Lean Plant Shutdown Strategies

Whether you call it a plant shutdown, outage, or turnaround getting the right work done, safely, and in the shortest time can be tricky.  Here are a few Lean Plant Shutdown Strategies we’ve taken that have helped make dramatic improvements in reducing planned and unplanned downtime:

Externalize – do nothing during the shutdown that can possibly be done while the process is running

  • SMED 101 – separate internal from external
  • Staging supplies – no ‘treasure hunts’
  • Prepare tool fixtures
  • Prepare work areas
  • Dry run, dress rehearsal, walk through, simulations
  • Checklists


Constraint Busting – find the constraint(s) and exploit/subordinate/elevate

  • Work scope scrubs – select work base on probability of failure and risk impact
  • Schedule scrubs – eliminate, combine, rearrange, simplify


Shutdown & Start Up – making the plant ready for maintenance work

  • Checklists
  • Dry run & simulations
  • Labor plans
  • Safety permits – lockout tag out efficiently
  • Parallel teams, chase the rabbit


Parallel Planning – bust organizational silos with concurrent cross functional teams

  • Work scope and schedule iterations and scrubs
  • Risk-based work selection
  • Contractor work reviews
  • Dry run dress rehearsals


Non Stop Critical Path – understand the trade offs when applying additional labor

  • Separate man and machine – machine based operations never stop (welding, blasting), man based operations suffer fatigue (demolition, fabricating)
  • Overlapping shifts
  • Relief crews
  • Runners, spotters, observers


Milestone Reporting – what gets measured get better

  • Categorize activities
  • Sequence prerequisites
  • plan vs actual
  • deviation, root cause, and countermeasures


Scope Change Management – unplanned work is a failure of planning or reliability engineering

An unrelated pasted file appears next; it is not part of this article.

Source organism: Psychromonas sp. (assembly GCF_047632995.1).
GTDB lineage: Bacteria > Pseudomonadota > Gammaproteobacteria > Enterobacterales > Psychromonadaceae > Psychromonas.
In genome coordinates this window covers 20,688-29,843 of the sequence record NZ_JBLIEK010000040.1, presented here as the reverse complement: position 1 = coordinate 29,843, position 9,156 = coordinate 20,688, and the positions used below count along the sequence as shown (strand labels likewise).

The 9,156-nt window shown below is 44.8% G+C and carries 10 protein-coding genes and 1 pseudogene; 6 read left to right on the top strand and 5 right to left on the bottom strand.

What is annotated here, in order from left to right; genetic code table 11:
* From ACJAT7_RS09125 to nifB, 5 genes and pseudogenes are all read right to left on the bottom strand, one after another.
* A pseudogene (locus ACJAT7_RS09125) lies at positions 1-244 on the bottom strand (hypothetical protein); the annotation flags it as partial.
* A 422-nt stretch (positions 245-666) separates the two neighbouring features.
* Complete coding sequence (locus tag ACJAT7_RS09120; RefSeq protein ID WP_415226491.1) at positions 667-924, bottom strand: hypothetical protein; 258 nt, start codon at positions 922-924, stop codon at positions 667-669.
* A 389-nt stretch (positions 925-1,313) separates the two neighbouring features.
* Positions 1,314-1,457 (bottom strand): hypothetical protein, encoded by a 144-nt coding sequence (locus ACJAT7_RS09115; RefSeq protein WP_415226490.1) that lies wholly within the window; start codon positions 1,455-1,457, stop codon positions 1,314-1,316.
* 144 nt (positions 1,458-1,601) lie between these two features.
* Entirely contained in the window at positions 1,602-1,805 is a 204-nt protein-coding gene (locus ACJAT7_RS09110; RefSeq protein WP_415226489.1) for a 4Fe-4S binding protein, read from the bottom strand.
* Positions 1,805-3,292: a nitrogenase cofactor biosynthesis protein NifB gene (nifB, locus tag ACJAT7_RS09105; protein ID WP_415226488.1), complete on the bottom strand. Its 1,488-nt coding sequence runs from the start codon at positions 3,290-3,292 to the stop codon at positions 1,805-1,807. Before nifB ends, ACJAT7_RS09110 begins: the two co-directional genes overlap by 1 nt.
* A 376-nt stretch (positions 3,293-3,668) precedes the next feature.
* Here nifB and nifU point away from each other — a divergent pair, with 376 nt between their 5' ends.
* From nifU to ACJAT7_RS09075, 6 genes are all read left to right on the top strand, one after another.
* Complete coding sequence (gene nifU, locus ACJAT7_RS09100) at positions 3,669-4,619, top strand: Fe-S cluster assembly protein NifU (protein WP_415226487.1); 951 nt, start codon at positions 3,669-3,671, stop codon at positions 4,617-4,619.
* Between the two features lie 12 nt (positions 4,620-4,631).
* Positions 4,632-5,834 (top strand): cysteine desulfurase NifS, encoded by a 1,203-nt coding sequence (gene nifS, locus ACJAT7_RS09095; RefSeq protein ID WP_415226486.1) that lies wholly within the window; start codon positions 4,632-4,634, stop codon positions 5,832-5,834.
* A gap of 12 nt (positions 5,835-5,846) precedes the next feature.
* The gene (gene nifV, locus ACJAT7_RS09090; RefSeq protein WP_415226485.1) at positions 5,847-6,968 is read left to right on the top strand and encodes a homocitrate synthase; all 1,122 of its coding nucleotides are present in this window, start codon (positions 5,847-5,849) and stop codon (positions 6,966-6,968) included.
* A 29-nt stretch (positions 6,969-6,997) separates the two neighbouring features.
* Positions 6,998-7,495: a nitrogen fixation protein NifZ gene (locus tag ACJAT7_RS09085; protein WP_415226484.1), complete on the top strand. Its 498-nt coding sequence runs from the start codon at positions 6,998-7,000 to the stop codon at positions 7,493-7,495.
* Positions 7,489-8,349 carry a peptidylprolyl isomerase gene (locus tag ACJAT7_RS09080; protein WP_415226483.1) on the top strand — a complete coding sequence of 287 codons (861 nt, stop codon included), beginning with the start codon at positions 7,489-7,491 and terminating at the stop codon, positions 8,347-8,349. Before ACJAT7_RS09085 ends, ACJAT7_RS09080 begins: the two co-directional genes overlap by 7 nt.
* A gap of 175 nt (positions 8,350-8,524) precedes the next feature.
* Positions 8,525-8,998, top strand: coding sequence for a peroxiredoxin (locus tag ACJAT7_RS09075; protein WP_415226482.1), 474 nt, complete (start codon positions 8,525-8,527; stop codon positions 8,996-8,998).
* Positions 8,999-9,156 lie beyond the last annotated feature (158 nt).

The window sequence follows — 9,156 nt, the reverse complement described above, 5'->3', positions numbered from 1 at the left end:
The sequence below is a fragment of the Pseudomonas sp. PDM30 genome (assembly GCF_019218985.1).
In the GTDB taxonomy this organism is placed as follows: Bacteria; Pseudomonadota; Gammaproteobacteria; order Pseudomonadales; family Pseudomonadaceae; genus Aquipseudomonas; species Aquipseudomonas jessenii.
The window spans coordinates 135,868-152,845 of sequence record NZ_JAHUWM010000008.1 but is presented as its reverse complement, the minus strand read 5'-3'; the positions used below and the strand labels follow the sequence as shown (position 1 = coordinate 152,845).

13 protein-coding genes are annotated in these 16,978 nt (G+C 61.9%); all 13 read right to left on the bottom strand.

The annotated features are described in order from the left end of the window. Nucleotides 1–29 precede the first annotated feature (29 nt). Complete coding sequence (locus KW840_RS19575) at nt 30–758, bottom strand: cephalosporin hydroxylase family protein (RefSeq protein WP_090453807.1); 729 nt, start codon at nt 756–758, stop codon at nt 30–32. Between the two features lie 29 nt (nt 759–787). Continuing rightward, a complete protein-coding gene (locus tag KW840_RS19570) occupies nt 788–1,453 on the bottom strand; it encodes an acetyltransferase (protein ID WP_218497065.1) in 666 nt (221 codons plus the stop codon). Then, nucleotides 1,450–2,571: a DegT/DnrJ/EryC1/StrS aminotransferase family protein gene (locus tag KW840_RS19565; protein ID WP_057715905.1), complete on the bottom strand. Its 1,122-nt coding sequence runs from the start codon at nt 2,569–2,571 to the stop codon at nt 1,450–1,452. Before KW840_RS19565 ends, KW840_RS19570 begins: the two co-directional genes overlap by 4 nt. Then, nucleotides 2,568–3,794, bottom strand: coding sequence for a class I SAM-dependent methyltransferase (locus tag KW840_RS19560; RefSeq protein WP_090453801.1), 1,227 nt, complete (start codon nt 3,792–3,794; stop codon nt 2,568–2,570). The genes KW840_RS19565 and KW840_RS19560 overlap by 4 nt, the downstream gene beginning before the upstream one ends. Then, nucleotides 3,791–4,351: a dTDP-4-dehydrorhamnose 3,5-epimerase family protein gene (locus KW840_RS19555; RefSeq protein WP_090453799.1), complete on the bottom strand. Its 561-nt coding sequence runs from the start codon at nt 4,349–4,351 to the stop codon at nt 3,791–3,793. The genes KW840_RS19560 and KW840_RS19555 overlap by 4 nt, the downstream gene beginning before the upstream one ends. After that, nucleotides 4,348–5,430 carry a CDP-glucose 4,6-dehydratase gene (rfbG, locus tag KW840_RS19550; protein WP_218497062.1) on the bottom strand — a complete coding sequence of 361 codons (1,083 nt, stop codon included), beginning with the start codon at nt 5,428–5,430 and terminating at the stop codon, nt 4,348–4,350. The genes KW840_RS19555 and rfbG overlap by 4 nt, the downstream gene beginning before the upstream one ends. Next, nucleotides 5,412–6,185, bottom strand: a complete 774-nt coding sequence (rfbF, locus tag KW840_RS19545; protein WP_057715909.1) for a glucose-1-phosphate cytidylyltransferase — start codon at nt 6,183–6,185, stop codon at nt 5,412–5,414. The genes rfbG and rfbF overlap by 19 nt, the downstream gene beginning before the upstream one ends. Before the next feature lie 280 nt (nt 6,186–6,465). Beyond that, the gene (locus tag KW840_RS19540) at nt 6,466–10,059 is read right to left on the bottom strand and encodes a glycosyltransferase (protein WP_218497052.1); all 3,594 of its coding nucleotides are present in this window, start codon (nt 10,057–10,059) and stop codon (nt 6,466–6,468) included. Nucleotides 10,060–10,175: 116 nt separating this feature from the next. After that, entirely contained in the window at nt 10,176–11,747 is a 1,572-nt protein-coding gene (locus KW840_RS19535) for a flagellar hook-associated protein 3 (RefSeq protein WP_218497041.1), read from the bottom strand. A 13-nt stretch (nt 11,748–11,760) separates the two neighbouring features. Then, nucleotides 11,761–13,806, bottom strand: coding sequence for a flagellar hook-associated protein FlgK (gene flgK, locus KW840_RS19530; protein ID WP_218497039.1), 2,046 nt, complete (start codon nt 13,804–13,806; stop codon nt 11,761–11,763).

• Scope freeze, scope change cutoff
  • Single point of authority to add/drop/change scope
  • Risk-based decision making on ‘found’ or ‘discovered’ work
  • Cost and duration offsets
  • Post shutdown root cause analysis and corrective action


Command Center – transparency

  • The Plan is available for all, and easy to understand
  • Status of all work is easy and quick – exceptions, deviations stand out
  • Missing or stale information is obvious, as is who is responsible
  • Information ownership, source, and ‘freshness’ is easy to see
  • Deviations have countermeasures clearly displayed
  • Information updated before/after not during meetings
  • When the critical path change inevitably happens, new plan is in place in minutes not hours


Management Controls – inspect what you expect if you want to sustain

  • Preparation reviews
  • Gemba walks and paired observations
  • Site inspections
  • Checklist reviews
  • Performance metrics and countermeasures


After Action Review – no shutdown is flawless; learn and improve

  • What was the plan and what actually happened?
  • What went well?  What went wrong?
  • Separate common from special cause
  • Find solutions for common cause, buffer risks for special cause

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